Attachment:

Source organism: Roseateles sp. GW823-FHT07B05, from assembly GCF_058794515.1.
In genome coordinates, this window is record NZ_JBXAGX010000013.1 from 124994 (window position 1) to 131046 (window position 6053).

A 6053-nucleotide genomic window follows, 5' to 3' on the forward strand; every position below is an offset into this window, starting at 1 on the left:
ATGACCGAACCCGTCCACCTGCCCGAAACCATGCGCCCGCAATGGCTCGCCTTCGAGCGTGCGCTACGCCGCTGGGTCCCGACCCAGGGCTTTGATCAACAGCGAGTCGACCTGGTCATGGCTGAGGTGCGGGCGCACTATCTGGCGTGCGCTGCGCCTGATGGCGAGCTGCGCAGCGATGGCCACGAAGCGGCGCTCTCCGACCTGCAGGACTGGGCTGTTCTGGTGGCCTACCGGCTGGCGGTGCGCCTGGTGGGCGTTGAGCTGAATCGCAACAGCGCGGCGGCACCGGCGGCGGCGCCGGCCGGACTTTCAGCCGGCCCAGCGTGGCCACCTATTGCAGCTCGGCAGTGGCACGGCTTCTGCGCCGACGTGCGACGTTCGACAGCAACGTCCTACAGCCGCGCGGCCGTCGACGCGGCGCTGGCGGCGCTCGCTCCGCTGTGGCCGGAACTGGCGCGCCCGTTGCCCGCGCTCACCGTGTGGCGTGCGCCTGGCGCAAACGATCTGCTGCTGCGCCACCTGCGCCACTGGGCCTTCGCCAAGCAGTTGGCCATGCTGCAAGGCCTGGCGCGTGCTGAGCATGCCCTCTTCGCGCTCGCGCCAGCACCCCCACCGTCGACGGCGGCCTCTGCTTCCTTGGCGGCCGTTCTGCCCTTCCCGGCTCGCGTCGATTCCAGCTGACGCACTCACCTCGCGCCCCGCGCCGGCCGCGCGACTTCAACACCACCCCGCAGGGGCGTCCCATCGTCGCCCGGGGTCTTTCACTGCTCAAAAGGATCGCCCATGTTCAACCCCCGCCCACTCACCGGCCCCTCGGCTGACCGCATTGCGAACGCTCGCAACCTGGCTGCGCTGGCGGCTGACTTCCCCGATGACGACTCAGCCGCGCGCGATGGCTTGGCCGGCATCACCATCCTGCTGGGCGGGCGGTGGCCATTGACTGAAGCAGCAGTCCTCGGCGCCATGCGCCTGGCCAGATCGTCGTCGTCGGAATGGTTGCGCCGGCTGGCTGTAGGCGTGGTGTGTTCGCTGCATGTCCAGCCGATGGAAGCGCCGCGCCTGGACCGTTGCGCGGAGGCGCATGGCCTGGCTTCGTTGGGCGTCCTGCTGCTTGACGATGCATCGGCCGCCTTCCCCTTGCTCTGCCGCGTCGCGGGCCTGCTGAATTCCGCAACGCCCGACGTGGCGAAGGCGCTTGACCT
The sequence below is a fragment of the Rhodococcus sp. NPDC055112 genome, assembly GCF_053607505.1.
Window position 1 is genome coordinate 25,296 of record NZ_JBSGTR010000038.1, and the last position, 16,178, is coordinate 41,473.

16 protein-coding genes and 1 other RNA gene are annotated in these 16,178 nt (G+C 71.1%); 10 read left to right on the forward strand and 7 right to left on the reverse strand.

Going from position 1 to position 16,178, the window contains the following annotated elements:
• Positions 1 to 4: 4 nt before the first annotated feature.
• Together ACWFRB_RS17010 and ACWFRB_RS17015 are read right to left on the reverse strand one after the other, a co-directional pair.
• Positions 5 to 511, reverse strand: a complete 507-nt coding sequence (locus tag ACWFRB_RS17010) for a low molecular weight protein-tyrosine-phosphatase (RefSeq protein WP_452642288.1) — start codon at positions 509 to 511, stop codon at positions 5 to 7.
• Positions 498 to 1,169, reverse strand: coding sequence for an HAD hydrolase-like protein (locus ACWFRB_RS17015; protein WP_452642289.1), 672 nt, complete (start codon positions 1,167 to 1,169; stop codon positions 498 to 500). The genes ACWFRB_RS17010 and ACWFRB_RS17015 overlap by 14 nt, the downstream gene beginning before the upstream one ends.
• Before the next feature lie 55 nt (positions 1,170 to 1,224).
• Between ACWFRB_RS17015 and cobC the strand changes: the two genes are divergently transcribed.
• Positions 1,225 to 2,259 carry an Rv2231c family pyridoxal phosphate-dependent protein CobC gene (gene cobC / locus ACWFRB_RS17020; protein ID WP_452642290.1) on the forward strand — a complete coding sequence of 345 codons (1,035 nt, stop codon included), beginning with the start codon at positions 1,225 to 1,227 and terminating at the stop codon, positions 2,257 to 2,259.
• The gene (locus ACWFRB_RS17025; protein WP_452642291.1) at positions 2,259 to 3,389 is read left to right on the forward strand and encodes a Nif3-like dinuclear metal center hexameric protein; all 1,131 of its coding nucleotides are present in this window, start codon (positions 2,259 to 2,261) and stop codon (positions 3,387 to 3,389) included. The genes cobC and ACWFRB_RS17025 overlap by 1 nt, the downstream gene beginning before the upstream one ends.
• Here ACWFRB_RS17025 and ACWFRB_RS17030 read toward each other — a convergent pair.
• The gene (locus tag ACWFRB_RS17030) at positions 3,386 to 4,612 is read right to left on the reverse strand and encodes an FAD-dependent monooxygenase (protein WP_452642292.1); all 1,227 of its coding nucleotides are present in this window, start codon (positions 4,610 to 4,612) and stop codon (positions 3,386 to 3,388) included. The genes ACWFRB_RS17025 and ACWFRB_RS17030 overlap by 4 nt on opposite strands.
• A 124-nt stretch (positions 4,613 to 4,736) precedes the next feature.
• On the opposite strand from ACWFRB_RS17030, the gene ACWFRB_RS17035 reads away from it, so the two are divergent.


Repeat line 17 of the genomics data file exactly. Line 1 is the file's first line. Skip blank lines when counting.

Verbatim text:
• Here ACWFRB_RS17025 and ACWFRB_RS17030 read toward each other — a convergent pair.